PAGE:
Speaking to a virtual audience, a Los Angeles area child care provider shared Friday at CCRC’s Policy Forum that like many other providers, enrollment in her care program has declined significantly since the start of the pandemic.
“The most dramatic change is in our part-day preschool program – these are families who don’t need day care, they bring them in for socialization – the number of enrolled children dropped from 63 to 27,” provider and panelist Lisa Wilkin said. From the 761 children enrolled overall in her program in January 2020, there are now just 581 children in her care.
The decline in children enrolled isn’t the only notable shift in the industry, which is currently experiencing challenges with hiring.
“In all my years, to get no applicants from Indeed over a period of weeks is just kind of surreal,” shared provider and panelist Mary Cutone. “Usually we have to have staff to sort applicants and now we have like no applicants or under qualified applicants, of course.”
These hardships don’t mean there isn’t a need for child care. In fact, many families who require care report that they can’t find a program that meets their needs with open slots for their children.
“If you consider the number of young children, kids, birth to five, who are currently served under our federal child care assistance program under (California Department of Family Services), we only account for about 6% of those kids, until Build Back Better passes,” shared panelist Mario Cardone, Child Care Aware of America Chief of Policy and Practice. “Once it’s fully realized, it would cover about 90% of children. And so it would be a radically different system than the one that we have today and would provide a significant support and benefit to children and the families and providers.”
But with the Build Back Better Plan stalled in Congress, local agencies and advocates across California are preparing for any outcome because families can’t wait for affordable, quality care. Likewise, early childhood educators and care providers deserve a living wage and job security.
“Prior to the pandemic, 2.3 million children were eligible for subsidized child care and development programs but only one in 10 received full day, full year care,” said Kristin Schumacher, Senior Policy Analyst at the CA Budget and Policy Center. “Additionally, providers offering the subsidized care are reimbursed on outdated and inadequate payment rates. This undervaluing of caregiving generally is a systemic issue. And it’s a function of structural racism and sexism, given that these critical jobs are filled overwhelmingly by women and disproportionately by women of color.”
Schumacher noted findings from her office that earnings of child care providers and teachers fall within “the bottom 7% of over 700 occupations in California.”
Panelists shared the belief that there is a way to successfully adapt Governor Gavin Newsom’s plans to implement Universal Transitional Kindergarten (UTK), which he outlined for all 4-year-olds by 2025, but it will take careful consideration.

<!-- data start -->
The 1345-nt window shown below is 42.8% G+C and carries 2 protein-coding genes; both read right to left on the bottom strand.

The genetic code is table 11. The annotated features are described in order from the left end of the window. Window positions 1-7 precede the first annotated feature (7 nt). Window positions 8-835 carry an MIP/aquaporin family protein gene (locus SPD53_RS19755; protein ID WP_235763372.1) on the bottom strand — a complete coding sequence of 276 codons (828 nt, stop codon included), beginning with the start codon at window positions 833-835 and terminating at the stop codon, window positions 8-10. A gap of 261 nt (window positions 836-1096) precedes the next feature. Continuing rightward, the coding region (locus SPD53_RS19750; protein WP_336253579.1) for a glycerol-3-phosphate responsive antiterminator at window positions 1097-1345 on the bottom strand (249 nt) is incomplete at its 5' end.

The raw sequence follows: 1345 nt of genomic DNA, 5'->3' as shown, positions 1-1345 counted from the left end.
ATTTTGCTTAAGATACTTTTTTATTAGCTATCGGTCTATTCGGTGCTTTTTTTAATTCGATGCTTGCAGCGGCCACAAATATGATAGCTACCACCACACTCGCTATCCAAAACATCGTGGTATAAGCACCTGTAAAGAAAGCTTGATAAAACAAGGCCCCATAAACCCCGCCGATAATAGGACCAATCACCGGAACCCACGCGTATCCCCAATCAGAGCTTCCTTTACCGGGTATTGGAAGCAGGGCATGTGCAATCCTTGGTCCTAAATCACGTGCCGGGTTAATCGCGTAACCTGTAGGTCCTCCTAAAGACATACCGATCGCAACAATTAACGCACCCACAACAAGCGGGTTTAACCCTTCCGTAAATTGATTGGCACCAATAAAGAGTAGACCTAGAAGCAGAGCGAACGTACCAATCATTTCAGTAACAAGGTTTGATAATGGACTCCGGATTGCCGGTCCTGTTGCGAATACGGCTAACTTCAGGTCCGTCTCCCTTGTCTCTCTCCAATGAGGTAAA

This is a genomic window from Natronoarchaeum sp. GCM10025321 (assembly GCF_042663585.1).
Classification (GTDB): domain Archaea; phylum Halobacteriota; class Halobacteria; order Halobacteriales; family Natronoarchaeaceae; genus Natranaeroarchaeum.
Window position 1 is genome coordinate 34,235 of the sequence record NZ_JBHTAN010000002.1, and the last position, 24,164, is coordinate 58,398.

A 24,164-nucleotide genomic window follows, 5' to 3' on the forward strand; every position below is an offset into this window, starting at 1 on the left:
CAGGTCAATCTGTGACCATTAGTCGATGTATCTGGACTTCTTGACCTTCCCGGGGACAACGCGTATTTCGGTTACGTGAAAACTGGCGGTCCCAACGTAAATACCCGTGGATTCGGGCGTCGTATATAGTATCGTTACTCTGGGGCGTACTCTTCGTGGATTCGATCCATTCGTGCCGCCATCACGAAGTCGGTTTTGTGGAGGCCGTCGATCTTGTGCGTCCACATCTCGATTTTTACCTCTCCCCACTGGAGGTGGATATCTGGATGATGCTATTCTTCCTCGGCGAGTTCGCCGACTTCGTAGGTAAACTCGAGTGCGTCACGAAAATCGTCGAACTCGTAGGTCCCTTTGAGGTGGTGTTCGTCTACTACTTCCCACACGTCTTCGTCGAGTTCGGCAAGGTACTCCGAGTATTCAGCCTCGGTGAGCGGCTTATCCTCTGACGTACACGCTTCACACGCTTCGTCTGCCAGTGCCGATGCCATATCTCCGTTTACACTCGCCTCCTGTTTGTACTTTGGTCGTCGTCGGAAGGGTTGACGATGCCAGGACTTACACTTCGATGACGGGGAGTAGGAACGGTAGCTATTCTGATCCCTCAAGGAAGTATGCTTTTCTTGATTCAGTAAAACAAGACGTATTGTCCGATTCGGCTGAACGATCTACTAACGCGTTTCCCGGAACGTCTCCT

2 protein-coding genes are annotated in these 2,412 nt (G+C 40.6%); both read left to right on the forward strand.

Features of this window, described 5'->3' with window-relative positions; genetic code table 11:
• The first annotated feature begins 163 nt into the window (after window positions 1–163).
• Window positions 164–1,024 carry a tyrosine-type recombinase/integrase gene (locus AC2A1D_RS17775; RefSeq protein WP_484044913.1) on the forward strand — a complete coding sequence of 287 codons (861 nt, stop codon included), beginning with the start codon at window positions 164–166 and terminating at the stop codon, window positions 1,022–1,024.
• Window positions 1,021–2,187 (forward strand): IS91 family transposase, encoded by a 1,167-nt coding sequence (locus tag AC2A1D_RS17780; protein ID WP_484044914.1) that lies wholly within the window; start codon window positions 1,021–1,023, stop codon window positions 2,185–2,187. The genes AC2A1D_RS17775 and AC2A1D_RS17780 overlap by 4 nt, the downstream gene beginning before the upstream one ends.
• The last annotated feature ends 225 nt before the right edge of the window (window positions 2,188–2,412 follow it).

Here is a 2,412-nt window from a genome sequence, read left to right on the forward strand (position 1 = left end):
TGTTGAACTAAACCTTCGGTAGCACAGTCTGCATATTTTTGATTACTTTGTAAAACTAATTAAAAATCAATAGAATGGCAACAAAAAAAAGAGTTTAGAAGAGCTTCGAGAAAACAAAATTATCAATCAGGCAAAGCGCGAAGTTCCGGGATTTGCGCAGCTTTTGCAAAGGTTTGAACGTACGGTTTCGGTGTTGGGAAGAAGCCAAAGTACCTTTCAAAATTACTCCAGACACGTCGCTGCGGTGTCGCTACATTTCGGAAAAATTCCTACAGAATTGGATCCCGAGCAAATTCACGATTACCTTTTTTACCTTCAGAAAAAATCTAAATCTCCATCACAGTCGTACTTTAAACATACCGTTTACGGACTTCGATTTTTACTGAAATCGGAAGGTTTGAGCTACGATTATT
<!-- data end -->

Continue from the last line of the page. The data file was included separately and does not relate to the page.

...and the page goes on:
“(States with a functioning UTK) have all been successful because they worked within the existing child care structure, including community based organizations, family child care homes and in care homes, so that they do not dismantle the entire existing early care education community as we just heard from our providers is increasingly fragile,” argued Nina Buthee, Executive Director, Every Child California.
L.A. Unified School District Board President Kelly Gonez supports the UTK plan but said she expects school districts will need to partner with Resource and Referral agencies and community partners to make it a success. “I also envision that we will work and create close partnerships with our partners in the child care space, home providers, etc. to make sure that we’re meeting all of the needs of our families who we know need access to care throughout the year.”
Year-round child care, as well as parent choice of provider, teacher qualifications and access for vulnerable families are among the many concerns raised by CCRC and other child care advocates. These are all issues Jackie Wong, Washington Unified School District Board President, says her district had to consider when it implemented universal preschool in 2006.
“Quality isn’t a rating system per se, it’s actually meeting providers where they are,” she shared, adding that lasting infrastructure and community support will be critical components of California’s program. “How do we understand that this is a whole community effort and begin to talk to the people and the cities and communities to understand we cannot do this alone? We have to build an infrastructure that lives beyond, quite frankly, our elected legacies, whatever that may be.”
In her closing thoughts, Donna Sneeringer encouraged attendees to remain engaged in the important discussions around Universal Preschool and the direction of child care and early education. The future of our child care landscape necessitates input from families, providers, educators and advocates in order to best serve children, families and the community.
Watch the full event recording below: